Although I purchased the speed traps separately (the first from a manufacturer in Quebec) I use them together. For this illustration we'll place a pair of transmitter and receiver at the back line and a pair at inside edge of the hog line. The "black knight" is placed just beyond the hog line (10 cm.). I believe you can see how this combination of the two system works. When a player delivers a shot, both the deadly accurate "interval time" and the "rock speed" are provided. Teammates not involved in the delivery of the stone can compare their interval times (as provided by their stop watches) with that of the hand-held laser timer. If each member of the team delivered a stone with the same interval time, it's interesting to know if the "rock speed" is also the same. When I do this with an experienced team, it very often confirms what the team believes to be true about the relationship between interval time and rock speed for various members of the team.

Bottom line, get a laser timer. If you "google" laser timers you'll see that there are now many manufacturers producing them at a relative low cost. I wouldn't leave home without mine!

Before I leave you today, I want to refer you to an interesting article from "Golf Digest" entitled "The Do's and Don'ts of Practice". The author (Ron Kaspriske) cited a study by a professor at UCLA (Richard Schmidt, PhD) who is a noted authority in psychology and motor behaviour. In essence it was a study to learn the differences between "blocked practice" and "random practice". The URL where you can read Mr. Kapriske's article is . I'm not going to give you my take on Dr. Schmidt's findings but I would like to know yours (

Thursday, November 22, 2012

Performance Benchmarks

It's November here on Canada's Left Coast, actually I suspect given today's date it's November everywhere (what a grasp of the obvious) but whereas golfers around the country likely have packed it in for the 2012 golf season, hackers here on Vancouver Island only get out the "rain shoes" as play continues through the winter. Why the reference to golf? I can interview golfers as they come off the 18th green and by asking one question about their round, I can tell them if they played well (and the question is not, "How well did you play?"). My question quite simply is, "How did you play the par  3's?".

For those of you who are not golfers, golf holes come in "three sizes" (par 3, 4 & 5). When the "par" for a hole is established, it's primarily the length of the hole which is the determining factor and given the allowance for two strokes on the green to "putt" the ball into the hole, on a par 4 (the most common of the three par designations) from the tee to the green you are allowed two strokes which added to the two for putting make a total of four. In other words, to get on the green in "regulation" on a par four it should take two strokes to accomplish the task.By extension then, on a par five hole, you have three shots to make it to the green. That said, you can "make par" in other ways. For example, on a par four you might not have executed a world class tee shot but a superior approach to the green added to the two putting strokes and you have your par. You may have kicked the ball around the fairway to take three strokes to make it to the green but make a long, winding putt to "save par". On par five holes, you have three shots to make it to the green. Generally par fives are more forgiving because even with their added length, you can "make up" for a poor shot and still make par.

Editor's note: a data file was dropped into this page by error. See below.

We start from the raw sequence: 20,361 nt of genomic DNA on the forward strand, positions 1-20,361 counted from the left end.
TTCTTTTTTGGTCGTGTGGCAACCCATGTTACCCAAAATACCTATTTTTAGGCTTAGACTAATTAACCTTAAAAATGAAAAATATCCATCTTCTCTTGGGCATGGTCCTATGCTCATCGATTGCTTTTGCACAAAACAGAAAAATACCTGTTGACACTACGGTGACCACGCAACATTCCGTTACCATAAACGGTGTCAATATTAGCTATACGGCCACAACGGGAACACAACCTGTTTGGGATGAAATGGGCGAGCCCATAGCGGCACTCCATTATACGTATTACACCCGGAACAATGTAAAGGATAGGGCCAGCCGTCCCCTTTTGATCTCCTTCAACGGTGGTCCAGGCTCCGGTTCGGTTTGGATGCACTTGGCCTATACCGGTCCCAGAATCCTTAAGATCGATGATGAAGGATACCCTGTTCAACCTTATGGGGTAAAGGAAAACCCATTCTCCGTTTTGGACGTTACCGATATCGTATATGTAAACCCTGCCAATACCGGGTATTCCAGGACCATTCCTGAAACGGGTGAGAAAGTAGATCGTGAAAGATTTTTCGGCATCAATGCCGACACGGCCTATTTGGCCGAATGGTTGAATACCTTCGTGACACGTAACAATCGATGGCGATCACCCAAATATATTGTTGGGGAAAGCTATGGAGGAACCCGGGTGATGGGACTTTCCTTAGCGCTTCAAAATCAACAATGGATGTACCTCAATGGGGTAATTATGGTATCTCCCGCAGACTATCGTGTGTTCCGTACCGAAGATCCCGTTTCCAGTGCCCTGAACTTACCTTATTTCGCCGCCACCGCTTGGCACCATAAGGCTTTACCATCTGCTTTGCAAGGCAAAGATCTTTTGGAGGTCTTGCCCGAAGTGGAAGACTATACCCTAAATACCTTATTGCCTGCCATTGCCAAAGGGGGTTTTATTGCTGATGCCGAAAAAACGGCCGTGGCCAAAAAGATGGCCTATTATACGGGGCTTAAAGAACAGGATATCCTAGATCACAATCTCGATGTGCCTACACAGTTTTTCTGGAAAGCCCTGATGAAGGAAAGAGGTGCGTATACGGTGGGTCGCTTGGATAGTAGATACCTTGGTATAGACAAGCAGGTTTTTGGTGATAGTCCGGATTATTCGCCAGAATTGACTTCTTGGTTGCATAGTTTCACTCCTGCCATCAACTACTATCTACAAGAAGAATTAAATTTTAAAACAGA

Not so with par three holes. You're expected to hit your tee shot onto the green then make two putts for par. Par three holes are not forgiving! You have to play well to make par. More strokes are lost to par on par  3's than to the other two types of holes.

Therefore my premise, score well on the par 3's and you've very likely played well on the 4's & 5's too! Your performance on the par three holes is a "benchmark" to your overall performance! A benchmark is an "indicator" of overall performance. Hit your benchmarks and the remainder of the challenge should fall into place. Another benchmark for golf is your total number of putts. Again, given two putts per hole, on an 18 hole golf course, of your total score, 36 or fewer should be putts. If you're averaging less than 36 putts per round but you're not scoring satisfactorily, you know your problem is either on the tee or in the fairway. Benchmarks, useful diagnostic tools!

After a curling game, I feel there are three benchmarks which need to be addressed. If you hit these benchmarks, in my opinion, you are playing well. Do not confuse "benchmarks" with "performance goals". They are not the same. A performance goal is entirely in your control. Benchmarks are the result of performance but key indicators to the forensic examination of your overall performance and this can be applied to recreational curlers as well as the most elite.


Like those par 3's, the ends when you don't have last stone advantage are key indicators in my view. Look I really don't care much how a team plays with last stone advantage. If a team wants to employ its offence first game strategy, or its defence first game strategy or wishes to play like a blended attack team, from my perspective "behind a pane in the glass", I'm not that concerned. But, when you don't have last stone advantage my interest swings in the other direction. I care very much how you play! The reason is obvious, you don't have last stone advantage! You're playing a par 3. It's not very forgiving. A missed shot when a team has last stone advantage can be negated by your fourth player on his/her last shot of the end. Miscues when you don't have last stone advantage tend to show up on the scoreboard, and not on your side of it I'm afraid!